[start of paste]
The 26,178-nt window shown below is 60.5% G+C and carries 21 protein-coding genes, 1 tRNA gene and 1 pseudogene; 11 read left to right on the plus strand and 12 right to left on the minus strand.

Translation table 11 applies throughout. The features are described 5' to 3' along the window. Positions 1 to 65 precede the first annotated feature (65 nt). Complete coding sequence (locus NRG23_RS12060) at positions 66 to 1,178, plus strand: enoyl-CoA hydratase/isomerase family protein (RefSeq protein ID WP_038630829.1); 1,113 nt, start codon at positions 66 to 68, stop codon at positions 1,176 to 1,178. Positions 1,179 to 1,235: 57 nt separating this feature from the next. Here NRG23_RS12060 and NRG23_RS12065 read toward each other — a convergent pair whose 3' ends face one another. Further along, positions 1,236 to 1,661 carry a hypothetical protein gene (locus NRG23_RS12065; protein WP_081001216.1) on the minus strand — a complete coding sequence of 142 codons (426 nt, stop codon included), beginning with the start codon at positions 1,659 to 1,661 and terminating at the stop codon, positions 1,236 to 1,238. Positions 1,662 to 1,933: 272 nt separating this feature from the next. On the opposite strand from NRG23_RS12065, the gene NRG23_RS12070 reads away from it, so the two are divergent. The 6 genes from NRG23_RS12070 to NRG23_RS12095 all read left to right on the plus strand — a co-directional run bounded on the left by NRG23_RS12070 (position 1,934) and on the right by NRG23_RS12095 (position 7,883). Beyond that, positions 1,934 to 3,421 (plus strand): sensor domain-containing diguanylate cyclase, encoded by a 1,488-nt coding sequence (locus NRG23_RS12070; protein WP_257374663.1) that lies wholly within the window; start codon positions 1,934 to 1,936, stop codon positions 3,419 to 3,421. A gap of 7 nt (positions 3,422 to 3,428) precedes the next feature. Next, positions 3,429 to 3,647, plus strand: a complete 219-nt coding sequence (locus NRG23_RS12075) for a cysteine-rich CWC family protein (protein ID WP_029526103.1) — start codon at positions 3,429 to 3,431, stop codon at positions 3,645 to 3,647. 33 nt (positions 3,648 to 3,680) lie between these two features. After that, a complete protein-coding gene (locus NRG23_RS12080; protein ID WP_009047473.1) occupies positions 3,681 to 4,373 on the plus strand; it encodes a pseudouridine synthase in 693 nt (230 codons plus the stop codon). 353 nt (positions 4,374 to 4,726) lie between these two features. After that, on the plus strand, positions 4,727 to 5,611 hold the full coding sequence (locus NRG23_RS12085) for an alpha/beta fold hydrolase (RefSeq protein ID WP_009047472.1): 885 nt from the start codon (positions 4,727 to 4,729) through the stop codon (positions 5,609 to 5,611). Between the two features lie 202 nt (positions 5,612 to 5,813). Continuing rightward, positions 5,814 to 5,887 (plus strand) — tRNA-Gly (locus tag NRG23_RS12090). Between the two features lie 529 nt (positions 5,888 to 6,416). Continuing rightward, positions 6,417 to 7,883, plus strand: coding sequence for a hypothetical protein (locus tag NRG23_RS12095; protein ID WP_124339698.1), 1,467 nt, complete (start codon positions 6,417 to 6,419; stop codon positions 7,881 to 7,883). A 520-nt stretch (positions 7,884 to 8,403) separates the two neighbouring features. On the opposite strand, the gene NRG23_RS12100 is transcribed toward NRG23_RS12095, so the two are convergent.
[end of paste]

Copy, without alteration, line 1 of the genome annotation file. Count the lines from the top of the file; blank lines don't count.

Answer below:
The 26,178-nt window shown below is 60.5% G+C and carries 21 protein-coding genes, 1 tRNA gene and 1 pseudogene; 11 read left to right on the plus strand and 12 right to left on the minus strand.